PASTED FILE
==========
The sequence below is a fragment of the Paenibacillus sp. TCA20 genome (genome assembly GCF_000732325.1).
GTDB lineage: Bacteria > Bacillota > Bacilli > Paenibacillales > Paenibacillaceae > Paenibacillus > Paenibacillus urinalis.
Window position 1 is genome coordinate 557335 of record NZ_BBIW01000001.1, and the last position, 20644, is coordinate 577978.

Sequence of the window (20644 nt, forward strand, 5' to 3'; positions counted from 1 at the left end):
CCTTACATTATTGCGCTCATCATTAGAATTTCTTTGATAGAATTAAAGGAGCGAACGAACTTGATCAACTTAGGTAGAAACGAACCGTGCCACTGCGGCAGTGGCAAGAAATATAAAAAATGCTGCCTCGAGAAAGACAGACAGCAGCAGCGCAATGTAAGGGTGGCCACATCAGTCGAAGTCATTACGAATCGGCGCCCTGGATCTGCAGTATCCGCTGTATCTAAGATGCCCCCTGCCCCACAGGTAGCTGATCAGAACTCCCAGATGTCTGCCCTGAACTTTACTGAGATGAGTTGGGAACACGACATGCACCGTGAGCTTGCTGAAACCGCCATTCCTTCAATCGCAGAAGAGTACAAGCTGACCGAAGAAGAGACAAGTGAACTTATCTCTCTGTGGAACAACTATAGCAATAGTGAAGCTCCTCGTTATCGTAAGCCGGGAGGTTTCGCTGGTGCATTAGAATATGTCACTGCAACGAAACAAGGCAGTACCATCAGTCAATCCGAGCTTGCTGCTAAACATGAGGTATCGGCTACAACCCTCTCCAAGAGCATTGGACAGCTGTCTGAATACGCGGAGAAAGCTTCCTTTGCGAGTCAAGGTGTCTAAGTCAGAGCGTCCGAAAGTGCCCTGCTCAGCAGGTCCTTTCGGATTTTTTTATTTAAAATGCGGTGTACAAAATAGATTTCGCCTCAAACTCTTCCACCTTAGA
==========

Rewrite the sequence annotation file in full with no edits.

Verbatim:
The sequence below is a fragment of the Paenibacillus sp. TCA20 genome (genome assembly GCF_000732325.1).
GTDB lineage: Bacteria > Bacillota > Bacilli > Paenibacillales > Paenibacillaceae > Paenibacillus > Paenibacillus urinalis.
Window position 1 is genome coordinate 557335 of record NZ_BBIW01000001.1, and the last position, 20644, is coordinate 577978.

Sequence of the window (20644 nt, forward strand, 5' to 3'; positions counted from 1 at the left end):
CCTTACATTATTGCGCTCATCATTAGAATTTCTTTGATAGAATTAAAGGAGCGAACGAACTTGATCAACTTAGGTAGAAACGAACCGTGCCACTGCGGCAGTGGCAAGAAATATAAAAAATGCTGCCTCGAGAAAGACAGACAGCAGCAGCGCAATGTAAGGGTGGCCACATCAGTCGAAGTCATTACGAATCGGCGCCCTGGATCTGCAGTATCCGCTGTATCTAAGATGCCCCCTGCCCCACAGGTAGCTGATCAGAACTCCCAGATGTCTGCCCTGAACTTTACTGAGATGAGTTGGGAACACGACATGCACCGTGAGCTTGCTGAAACCGCCATTCCTTCAATCGCAGAAGAGTACAAGCTGACCGAAGAAGAGACAAGTGAACTTATCTCTCTGTGGAACAACTATAGCAATAGTGAAGCTCCTCGTTATCGTAAGCCGGGAGGTTTCGCTGGTGCATTAGAATATGTCACTGCAACGAAACAAGGCAGTACCATCAGTCAATCCGAGCTTGCTGCTAAACATGAGGTATCGGCTACAACCCTCTCCAAGAGCATTGGACAGCTGTCTGAATACGCGGAGAAAGCTTCCTTTGCGAGTCAAGGTGTCTAAGTCAGAGCGTCCGAAAGTGCCCTGCTCAGCAGGTCCTTTCGGATTTTTTTATTTAAAATGCGGTGTACAAAATAGATTTCGCCTCAAACTCTTCCACCTTAGA